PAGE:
How long does it take to recover from frostbite?
Recovery and treatment depend on which stage of frostbite you were in, and how long you were in it. The first stage’s symptoms are often just temporary. However, the second and third stages usually cause permanent skin and tissue damage. If your exposure was very serious, you may lose the affected limb, finger or toe to autoamputation (where your limb or finger or toe falls off on its own) or surgical amputation.
If you suffer mild to moderate frostbite, you may become sensitive to cold and pain — and you may also have ongoing numbness. And if you suffer severe or “deep” frostbite, you might also have:
- Damage to your tendons, muscles, nerves and bones.
- Arthritis, bone deformities, scars and skin and nail changes or weakness.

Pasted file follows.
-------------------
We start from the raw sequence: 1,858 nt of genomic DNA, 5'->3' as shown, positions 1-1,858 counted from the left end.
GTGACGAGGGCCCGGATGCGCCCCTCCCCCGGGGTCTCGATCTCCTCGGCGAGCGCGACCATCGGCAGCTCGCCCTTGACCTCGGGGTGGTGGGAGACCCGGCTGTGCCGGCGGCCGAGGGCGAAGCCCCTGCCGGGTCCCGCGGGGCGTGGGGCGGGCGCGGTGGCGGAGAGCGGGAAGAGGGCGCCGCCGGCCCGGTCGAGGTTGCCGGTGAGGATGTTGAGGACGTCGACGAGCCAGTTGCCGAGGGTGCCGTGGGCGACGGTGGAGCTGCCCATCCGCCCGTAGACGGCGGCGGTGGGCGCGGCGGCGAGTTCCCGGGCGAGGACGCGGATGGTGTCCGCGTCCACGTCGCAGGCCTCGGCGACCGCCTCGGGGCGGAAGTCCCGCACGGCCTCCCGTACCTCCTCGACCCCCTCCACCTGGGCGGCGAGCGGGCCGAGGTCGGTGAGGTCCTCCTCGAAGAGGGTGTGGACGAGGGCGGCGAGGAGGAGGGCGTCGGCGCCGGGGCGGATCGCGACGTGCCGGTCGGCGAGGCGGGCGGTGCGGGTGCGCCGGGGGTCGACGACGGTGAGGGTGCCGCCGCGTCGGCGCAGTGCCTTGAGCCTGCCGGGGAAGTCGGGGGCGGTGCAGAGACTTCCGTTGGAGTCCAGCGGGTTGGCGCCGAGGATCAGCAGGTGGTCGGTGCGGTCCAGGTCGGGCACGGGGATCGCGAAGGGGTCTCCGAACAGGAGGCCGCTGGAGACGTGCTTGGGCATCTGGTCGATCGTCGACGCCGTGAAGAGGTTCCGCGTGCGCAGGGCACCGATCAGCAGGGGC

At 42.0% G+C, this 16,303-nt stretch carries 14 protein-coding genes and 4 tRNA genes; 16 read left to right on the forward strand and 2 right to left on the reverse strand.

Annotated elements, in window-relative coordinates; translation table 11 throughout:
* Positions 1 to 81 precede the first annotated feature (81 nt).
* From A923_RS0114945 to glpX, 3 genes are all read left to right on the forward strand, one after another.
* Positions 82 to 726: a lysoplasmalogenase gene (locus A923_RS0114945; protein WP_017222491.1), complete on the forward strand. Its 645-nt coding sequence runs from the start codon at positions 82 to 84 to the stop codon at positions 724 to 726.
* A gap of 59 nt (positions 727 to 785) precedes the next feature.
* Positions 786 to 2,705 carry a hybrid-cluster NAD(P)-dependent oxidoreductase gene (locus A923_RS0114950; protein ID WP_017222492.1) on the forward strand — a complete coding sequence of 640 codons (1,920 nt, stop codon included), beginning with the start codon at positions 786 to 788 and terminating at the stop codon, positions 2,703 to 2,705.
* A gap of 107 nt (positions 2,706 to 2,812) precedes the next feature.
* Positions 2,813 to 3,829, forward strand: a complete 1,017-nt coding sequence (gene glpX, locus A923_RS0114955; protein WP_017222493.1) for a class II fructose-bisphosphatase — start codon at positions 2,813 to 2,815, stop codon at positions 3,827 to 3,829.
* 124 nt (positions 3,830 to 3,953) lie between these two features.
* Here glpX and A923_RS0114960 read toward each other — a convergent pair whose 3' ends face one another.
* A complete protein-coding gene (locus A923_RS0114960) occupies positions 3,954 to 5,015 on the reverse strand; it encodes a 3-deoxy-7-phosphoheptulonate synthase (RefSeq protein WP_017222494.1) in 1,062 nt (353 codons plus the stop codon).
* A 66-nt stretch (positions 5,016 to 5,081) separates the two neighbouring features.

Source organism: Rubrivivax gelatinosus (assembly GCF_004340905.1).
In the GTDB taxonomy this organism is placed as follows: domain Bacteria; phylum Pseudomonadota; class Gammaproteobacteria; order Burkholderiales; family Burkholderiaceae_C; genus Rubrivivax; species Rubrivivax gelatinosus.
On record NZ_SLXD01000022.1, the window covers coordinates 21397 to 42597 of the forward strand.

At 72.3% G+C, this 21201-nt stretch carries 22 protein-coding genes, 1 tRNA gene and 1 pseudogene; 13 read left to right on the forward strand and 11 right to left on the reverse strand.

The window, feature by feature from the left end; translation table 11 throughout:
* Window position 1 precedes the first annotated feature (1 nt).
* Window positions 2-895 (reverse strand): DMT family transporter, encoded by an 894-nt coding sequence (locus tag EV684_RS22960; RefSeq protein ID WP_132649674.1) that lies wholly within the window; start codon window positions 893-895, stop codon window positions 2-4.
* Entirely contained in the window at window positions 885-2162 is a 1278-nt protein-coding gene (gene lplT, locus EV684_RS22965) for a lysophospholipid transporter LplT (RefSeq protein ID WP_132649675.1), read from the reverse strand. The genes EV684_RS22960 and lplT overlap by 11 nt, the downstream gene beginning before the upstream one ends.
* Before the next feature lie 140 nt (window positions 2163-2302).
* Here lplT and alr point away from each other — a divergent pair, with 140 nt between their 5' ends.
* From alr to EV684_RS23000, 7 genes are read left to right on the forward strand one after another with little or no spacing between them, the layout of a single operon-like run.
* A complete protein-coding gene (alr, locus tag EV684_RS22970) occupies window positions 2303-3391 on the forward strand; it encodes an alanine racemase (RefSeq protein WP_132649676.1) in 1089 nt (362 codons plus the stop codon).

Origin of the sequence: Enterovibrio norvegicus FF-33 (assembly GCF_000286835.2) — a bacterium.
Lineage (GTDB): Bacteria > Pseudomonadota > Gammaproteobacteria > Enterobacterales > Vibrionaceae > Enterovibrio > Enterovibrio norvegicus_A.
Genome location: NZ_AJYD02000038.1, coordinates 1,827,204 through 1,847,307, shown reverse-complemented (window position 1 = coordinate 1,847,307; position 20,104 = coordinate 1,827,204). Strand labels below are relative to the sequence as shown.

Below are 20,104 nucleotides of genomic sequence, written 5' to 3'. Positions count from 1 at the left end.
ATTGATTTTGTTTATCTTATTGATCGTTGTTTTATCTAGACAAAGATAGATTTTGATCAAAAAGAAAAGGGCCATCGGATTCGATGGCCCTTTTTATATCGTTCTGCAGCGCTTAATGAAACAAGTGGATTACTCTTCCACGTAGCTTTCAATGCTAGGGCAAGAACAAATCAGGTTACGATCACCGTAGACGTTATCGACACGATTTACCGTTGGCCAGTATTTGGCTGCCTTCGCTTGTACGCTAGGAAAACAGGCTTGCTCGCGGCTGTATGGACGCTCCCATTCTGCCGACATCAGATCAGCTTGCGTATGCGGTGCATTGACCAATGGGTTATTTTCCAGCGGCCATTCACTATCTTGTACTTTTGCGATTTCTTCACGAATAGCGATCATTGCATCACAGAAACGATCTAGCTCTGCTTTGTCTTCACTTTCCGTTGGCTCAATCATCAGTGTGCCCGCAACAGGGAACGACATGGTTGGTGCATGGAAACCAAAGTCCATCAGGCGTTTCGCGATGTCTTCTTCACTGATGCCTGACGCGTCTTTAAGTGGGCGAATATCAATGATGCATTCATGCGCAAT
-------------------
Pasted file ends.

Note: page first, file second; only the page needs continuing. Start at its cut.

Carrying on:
- Gangrene (blackened, dead tissue).
What can I do to help my skin heal from frostbite?
Help your skin heal by staying warm inside. Once you’ve been frostbitten, the worst thing you can do is to go back outside that day, even after you’ve warmed back up. Keep your injured skin elevated and don’t walk on your feet or toes if they hurt. Replace your tight socks with loose-fitting ones to reduce swelling. Anti-inflammatory medications and pain relievers can help if you feel any swelling or burning pain. Applying soft lotion can help you relieve frostnip symptoms.
Note From Cleveland Clinic:
Stay safe inside or make sure everyone dresses warm whenever cold weather’s about to roll in. Not only will you feel more comfortable, you’ll also help protect yourself and your loved ones against frostbite and all the serious health risks that go along with it. If you’ve been exposed to the cold for more than half an hour in extremely cold conditions and think you may have frostbite, be sure to seek immediate medical attention.